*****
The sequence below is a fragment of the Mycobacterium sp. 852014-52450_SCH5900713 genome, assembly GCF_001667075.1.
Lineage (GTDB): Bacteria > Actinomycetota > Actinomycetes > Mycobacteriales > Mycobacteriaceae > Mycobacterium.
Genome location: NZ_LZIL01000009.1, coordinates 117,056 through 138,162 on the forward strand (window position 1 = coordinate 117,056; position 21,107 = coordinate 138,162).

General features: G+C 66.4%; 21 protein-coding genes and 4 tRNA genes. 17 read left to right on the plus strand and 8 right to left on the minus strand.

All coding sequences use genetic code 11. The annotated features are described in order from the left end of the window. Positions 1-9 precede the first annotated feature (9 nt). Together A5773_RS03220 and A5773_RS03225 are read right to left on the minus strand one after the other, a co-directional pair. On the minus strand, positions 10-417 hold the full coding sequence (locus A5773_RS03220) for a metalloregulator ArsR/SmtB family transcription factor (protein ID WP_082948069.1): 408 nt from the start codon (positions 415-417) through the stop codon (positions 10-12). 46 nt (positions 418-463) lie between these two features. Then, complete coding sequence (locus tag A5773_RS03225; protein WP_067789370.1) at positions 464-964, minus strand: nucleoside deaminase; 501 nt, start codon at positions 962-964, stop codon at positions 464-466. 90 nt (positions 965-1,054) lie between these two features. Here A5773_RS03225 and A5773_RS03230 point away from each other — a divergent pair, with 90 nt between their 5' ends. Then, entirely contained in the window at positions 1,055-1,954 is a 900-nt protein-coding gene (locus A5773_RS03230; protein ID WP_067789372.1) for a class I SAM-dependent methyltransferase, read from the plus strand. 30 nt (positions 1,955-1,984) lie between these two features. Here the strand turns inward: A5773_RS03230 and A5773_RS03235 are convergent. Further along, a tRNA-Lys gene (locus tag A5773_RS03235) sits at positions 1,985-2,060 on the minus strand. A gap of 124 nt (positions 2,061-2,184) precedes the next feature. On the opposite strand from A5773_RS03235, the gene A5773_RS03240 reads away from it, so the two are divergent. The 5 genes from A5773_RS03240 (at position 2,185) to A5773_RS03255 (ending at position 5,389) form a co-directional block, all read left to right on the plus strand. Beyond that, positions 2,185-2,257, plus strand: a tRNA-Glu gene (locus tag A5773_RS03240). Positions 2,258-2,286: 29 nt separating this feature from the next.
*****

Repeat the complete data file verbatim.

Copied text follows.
The sequence below is a fragment of the Mycobacterium sp. 852014-52450_SCH5900713 genome, assembly GCF_001667075.1.
Lineage (GTDB): Bacteria > Actinomycetota > Actinomycetes > Mycobacteriales > Mycobacteriaceae > Mycobacterium.
Genome location: NZ_LZIL01000009.1, coordinates 117,056 through 138,162 on the forward strand (window position 1 = coordinate 117,056; position 21,107 = coordinate 138,162).

General features: G+C 66.4%; 21 protein-coding genes and 4 tRNA genes. 17 read left to right on the plus strand and 8 right to left on the minus strand.

All coding sequences use genetic code 11. The annotated features are described in order from the left end of the window. Positions 1-9 precede the first annotated feature (9 nt). Together A5773_RS03220 and A5773_RS03225 are read right to left on the minus strand one after the other, a co-directional pair. On the minus strand, positions 10-417 hold the full coding sequence (locus A5773_RS03220) for a metalloregulator ArsR/SmtB family transcription factor (protein ID WP_082948069.1): 408 nt from the start codon (positions 415-417) through the stop codon (positions 10-12). 46 nt (positions 418-463) lie between these two features. Then, complete coding sequence (locus tag A5773_RS03225; protein WP_067789370.1) at positions 464-964, minus strand: nucleoside deaminase; 501 nt, start codon at positions 962-964, stop codon at positions 464-466. 90 nt (positions 965-1,054) lie between these two features. Here A5773_RS03225 and A5773_RS03230 point away from each other — a divergent pair, with 90 nt between their 5' ends. Then, entirely contained in the window at positions 1,055-1,954 is a 900-nt protein-coding gene (locus A5773_RS03230; protein ID WP_067789372.1) for a class I SAM-dependent methyltransferase, read from the plus strand. 30 nt (positions 1,955-1,984) lie between these two features. Here the strand turns inward: A5773_RS03230 and A5773_RS03235 are convergent. Further along, a tRNA-Lys gene (locus tag A5773_RS03235) sits at positions 1,985-2,060 on the minus strand. A gap of 124 nt (positions 2,061-2,184) precedes the next feature. On the opposite strand from A5773_RS03235, the gene A5773_RS03240 reads away from it, so the two are divergent. The 5 genes from A5773_RS03240 (at position 2,185) to A5773_RS03255 (ending at position 5,389) form a co-directional block, all read left to right on the plus strand. Beyond that, positions 2,185-2,257, plus strand: a tRNA-Glu gene (locus tag A5773_RS03240). Positions 2,258-2,286: 29 nt separating this feature from the next.